ECI Screenprint's world is populated by technical schematics, precision machinery, and demanding applications. But as you'll discover, it's the human element that ultimately allows this industrial-printing specialist to grow and explore new technologies.
Slowdowns at ECI come when the economy compels customers to cease buying all of the parts they need at once. Cook says those who would normally order 2000 pieces might only buy 200 one month and then call in an order the next month for another 200.
“They’re kind of just hedging—holding back,” he observes. “We’re seeing the shift where they’re ordering in little bits and pieces. Some customer have dropped way off, but it depends on the industry. I’ve seen more of that kind of trend where it’s a smaller order with quicker turnaround.”
Cook’s experiences may be unique, but his results dispel the notion that when the going gets tough, the tough always go to China. In his estimation, China has gotten better about serious quality issues over the last 10 years because the Chinese have learned through error what they need to do; however, some issues with consistency linger.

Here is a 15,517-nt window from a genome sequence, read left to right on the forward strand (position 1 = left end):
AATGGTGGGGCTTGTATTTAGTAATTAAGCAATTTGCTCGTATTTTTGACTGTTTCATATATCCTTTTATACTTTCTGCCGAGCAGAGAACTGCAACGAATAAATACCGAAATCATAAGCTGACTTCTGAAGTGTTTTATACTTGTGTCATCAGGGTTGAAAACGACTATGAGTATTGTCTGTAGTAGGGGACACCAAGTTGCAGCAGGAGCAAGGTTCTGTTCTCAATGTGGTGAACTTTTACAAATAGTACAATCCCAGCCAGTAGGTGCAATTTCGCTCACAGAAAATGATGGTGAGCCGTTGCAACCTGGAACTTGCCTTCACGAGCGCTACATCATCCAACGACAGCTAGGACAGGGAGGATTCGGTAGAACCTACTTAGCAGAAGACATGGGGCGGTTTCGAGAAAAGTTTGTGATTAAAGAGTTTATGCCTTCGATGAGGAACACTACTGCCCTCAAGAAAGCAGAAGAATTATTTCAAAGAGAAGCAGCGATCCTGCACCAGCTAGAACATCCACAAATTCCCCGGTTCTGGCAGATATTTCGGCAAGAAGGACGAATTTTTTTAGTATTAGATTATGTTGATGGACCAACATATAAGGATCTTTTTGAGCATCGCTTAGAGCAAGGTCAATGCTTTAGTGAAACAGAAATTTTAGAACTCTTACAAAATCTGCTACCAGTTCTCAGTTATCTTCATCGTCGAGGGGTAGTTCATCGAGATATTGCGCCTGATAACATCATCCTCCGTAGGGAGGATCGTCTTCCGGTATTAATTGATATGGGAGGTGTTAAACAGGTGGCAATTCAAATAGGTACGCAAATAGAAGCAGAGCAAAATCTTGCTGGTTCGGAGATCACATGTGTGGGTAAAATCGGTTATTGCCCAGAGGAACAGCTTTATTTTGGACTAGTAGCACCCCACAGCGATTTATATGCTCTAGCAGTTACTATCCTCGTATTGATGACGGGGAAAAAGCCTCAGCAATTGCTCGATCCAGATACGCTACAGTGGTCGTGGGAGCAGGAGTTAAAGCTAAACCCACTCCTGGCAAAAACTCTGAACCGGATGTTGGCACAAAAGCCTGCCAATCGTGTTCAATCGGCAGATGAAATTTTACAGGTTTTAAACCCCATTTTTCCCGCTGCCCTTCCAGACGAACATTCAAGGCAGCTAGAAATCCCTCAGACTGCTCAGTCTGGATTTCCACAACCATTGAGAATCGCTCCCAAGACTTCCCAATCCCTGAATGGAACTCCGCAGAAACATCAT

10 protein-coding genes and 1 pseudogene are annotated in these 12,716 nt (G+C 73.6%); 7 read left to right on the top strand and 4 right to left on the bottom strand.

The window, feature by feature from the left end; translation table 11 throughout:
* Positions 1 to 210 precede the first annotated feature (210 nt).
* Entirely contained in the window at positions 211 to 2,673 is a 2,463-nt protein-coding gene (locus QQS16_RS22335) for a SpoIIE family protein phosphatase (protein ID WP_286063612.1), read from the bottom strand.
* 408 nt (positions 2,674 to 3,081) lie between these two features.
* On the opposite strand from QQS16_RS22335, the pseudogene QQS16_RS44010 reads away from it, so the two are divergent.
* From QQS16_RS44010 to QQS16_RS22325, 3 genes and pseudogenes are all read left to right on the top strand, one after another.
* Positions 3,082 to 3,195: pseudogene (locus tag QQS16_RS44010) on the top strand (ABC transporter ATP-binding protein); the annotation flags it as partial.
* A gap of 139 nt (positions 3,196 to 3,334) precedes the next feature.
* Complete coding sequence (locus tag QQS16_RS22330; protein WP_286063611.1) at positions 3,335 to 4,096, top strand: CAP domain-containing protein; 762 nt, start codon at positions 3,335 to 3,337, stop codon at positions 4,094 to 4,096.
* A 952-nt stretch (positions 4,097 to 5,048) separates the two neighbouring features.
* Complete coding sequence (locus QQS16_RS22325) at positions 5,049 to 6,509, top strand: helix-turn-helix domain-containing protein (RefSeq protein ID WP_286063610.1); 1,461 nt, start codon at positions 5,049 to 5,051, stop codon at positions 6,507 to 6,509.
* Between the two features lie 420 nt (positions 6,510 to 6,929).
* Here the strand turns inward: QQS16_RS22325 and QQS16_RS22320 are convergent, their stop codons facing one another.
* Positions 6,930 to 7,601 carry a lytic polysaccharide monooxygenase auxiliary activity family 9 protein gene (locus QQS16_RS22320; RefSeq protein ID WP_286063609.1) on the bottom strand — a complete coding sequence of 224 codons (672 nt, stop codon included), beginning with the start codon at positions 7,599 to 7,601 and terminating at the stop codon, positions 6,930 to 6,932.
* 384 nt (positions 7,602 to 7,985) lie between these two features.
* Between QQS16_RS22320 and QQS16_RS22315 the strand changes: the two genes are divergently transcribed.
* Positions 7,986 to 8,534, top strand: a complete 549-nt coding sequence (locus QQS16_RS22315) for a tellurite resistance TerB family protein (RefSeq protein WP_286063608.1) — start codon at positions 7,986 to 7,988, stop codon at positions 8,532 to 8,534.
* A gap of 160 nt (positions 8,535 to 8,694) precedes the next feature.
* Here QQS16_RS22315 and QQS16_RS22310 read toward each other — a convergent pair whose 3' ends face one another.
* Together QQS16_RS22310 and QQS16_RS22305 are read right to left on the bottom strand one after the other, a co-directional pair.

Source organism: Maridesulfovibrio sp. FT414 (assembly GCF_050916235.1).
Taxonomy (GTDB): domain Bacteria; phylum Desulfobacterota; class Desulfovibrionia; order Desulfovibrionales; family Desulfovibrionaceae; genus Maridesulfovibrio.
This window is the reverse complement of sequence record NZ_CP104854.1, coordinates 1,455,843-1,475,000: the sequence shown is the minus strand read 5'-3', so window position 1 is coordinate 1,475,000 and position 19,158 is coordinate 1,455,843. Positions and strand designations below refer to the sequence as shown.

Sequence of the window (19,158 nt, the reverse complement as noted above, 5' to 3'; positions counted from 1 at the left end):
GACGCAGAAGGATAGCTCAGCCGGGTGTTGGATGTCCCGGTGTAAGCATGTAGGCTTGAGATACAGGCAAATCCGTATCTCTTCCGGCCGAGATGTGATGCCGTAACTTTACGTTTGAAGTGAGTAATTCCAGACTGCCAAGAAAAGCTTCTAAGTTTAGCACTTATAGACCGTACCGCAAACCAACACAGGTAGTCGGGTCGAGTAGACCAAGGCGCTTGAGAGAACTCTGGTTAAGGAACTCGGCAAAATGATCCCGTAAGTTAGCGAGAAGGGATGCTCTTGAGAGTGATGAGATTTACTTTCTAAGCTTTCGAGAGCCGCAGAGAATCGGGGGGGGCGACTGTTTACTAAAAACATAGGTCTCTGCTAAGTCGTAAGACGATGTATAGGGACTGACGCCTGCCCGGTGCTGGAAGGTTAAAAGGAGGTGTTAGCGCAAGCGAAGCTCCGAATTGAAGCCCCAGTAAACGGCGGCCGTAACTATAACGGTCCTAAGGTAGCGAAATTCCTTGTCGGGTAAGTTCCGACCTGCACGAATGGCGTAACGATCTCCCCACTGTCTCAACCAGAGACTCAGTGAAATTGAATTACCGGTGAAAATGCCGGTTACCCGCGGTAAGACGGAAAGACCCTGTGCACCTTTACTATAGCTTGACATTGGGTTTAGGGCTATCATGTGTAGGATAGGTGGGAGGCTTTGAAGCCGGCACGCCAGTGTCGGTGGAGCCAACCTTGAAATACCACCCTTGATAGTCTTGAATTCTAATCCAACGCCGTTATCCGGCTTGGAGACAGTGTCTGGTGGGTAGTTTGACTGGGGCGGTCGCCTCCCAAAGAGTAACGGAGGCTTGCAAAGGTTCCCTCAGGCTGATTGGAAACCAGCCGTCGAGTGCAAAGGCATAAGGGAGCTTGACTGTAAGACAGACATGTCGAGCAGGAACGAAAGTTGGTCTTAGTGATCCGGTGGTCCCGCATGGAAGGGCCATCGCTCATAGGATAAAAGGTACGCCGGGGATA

“Their quality has started to level out...but the main thing is to grow our economy and keep it here—keep it local. Some high-volume applications are definitely more suited for production in China; however, ECI produces millions of parts competitively and with a very high quality standard,” he says.
ECI is involved in a life-cycle-quality study in cooperation with the Specialty Graphic Imaging Association (SGIA), in which suppliers and manufacturers in the membrane-switch and printed-electronics industries use a controlled study to identify best practices and materials for extending the longevity of the products in which they specialize.
Cook is vice-chairman of SGIA’s Membrane Switch Council, which serves as a steering committee for its market segment. Its purpose is to provide resources such as educational opportunities and information to OEMs, suppliers, producers, and buyers.
“I really enjoy that kind of work,” Cook says. “We organize presentations for the Membrane Switch Symposium, and a common thread over the years has been that each company has its own techniques and procedures for producing switches and printed electronics—but which ones work better than others? No one ever really gets it all together, because you have different environments, locations, techniques, and technologies. In the marketplace, no one knows the difference. So we’re trying to analyze some of these nuances through this testing.”
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